Young’s desire to help comes from his parents, the late Bishop William Young, and his mother, Dianne. They raised their three children to serve. Young’s sister, Dorcas Young-Griffin, is Shelby County government’s head of community services.

He recounted how his parents would often head to the hospital to comfort an ailing parishioner and how his childhood home in Oakhaven often included someone who needed a place to stay. 

The kids were, he said, just raised with the understanding of service. It was that desire to serve that drove him to public service after he graduated from the University of Tennessee, Knoxville, with a degree in electrical engineering. What pulled him to his path was not his mother’s dream that he would be a politician but a sermon she delivered about leading a purpose-driven life. 

“She said, ‘God’s purpose for your life will never be about you. It will always be about someone else,’” Young said. “And so ever since that sermon in 2002, I’ve tried to make that the calling card for my life.” 

About 15 minutes later, Young walked through Twinkletown, the well-manicured neighborhood in Whitehaven with a different set of calling cards. He was looking for votes. He dutifully studied the literature handout in front of him. He had written one set of flyers. His team had written another. He preferred his.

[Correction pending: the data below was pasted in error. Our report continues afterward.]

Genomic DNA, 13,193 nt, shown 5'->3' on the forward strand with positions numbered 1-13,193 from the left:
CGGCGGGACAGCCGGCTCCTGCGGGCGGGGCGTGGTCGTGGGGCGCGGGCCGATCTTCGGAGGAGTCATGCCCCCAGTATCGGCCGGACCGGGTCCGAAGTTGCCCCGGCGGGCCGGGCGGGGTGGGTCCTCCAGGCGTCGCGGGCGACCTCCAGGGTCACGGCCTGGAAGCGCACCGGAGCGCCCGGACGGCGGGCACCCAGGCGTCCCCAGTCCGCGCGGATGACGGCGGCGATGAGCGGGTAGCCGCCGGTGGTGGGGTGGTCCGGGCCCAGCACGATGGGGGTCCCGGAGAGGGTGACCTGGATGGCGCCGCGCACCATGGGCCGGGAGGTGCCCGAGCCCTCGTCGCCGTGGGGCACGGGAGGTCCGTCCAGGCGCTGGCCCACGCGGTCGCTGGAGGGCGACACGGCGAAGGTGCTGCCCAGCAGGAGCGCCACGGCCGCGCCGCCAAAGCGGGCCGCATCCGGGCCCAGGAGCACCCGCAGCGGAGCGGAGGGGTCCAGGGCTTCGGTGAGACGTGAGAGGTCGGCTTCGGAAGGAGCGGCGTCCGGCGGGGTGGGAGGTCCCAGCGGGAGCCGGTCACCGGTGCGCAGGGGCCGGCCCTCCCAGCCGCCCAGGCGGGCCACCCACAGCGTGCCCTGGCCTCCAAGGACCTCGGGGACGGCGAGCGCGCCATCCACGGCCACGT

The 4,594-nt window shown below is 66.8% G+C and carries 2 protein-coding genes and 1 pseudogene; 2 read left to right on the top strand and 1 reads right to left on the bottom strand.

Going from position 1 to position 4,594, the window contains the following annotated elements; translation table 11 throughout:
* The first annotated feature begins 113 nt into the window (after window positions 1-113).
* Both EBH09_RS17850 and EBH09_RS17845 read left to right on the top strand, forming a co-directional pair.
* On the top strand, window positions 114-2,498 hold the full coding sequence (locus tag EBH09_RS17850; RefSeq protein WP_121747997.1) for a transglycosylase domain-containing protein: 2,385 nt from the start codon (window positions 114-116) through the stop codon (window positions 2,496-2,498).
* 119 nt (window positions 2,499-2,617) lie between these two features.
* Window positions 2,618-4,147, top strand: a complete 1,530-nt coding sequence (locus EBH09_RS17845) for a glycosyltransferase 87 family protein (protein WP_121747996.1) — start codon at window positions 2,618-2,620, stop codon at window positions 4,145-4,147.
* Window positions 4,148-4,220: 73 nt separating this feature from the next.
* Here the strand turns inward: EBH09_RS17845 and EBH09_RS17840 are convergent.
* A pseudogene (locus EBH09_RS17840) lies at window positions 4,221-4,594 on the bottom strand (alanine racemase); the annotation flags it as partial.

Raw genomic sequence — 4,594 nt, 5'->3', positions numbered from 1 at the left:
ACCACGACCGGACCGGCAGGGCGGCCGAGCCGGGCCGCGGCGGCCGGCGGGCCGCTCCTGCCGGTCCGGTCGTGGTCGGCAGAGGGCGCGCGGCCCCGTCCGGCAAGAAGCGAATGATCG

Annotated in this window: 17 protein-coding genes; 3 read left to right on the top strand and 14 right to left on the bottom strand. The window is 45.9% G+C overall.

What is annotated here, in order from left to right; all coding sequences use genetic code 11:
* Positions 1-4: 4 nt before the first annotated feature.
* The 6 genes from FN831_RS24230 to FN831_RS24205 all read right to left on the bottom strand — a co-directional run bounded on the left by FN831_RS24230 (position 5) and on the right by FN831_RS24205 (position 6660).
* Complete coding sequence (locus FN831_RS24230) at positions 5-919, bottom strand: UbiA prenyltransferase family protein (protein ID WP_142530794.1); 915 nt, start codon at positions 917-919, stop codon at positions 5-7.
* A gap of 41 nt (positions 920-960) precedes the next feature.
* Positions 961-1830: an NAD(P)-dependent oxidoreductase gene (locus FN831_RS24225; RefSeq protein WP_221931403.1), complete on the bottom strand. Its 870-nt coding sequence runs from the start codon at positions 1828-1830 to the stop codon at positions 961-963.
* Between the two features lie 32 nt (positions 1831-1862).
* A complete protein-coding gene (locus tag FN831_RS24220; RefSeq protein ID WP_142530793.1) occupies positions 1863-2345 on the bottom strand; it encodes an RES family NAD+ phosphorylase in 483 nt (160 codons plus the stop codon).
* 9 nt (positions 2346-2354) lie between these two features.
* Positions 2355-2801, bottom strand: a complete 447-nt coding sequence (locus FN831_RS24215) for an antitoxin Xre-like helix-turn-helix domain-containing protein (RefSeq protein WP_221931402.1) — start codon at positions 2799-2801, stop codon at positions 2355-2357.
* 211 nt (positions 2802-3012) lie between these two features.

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In the July sun, Young and a campaign volunteer went door to door, trying to reach as many likely voters as possible. In this middle-class neighborhood, he had a list of likely voters in an app. They skewed older and appeared skeptical when they opened the door for a stranger on a Saturday afternoon. 

Young had a few seconds to convince one woman that talking to him was worth her time. Quickly, he told her about his campaign, and what he planned to do as mayor. Instead of asking anything else, she pointed to the picture on the flyer and asked about his kids and wife. She then nodded approvingly and closed the door. 

The interaction was illustrative of what Young, someone who knows the ins and outs of government and can cite the nuances of how federal housing money is doled out to cities, is learning about politics — it’s about connection. Retail politics matter in this city. His campaign started from near zero in name identification. Every voter interaction is crucial. 

His mother, a few weeks ago, noted how dutifully he had worked at retail politics and how he was competing with the same ferocity that he and Dorcas brought to their school year duels over who had the better grade-point averages. 

“He loves it,” she said. 

“I say it over and over ‘I am not going to let anyone in this race outwork me,’ ” Young said.

‘Change the reality’

While Young talks about changing Memphis, his current job as Downtown Memphis Commission CEO runs squarely into the city’s reality every day. 

This summer, there have been several high-profile shootings Downtown. It has led people to question the safety of the city’s core. 

A mid-August shooting on Peabody Place near Downtown put Young and the overall safety plan in the spotlight. In an interview Aug. 31, he told “Behind the Headlines” it is why the DMC, MPD and others instituted a plan to keep from congregating near Beale Street.